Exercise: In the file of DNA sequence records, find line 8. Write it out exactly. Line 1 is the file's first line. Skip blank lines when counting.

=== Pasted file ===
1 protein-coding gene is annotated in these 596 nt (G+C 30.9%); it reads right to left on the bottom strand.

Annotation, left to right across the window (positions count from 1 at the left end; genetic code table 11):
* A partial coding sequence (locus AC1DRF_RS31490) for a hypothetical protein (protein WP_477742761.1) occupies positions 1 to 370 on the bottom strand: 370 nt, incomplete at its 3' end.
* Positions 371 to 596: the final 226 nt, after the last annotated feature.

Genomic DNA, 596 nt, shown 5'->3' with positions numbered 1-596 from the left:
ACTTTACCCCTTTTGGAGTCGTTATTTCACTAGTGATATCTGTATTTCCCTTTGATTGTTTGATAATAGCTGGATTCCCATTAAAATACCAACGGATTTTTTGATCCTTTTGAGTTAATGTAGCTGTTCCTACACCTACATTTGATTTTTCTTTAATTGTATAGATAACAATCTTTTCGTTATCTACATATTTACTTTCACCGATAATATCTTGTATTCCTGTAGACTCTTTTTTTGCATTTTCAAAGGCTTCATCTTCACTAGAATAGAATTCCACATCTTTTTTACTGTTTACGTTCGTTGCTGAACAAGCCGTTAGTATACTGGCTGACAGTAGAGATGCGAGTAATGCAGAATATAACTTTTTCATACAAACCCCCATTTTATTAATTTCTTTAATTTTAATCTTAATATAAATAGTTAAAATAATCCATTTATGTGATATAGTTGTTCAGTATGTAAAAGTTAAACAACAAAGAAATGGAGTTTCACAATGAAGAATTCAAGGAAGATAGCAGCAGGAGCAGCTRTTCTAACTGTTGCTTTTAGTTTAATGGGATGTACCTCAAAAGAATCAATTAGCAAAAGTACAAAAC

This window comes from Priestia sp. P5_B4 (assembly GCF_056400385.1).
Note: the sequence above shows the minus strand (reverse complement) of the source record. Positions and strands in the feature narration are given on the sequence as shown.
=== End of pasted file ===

Note: the sequence above shows the minus strand (reverse complement) of the source record. Positions and strands in the feature narration are given on the sequence as shown.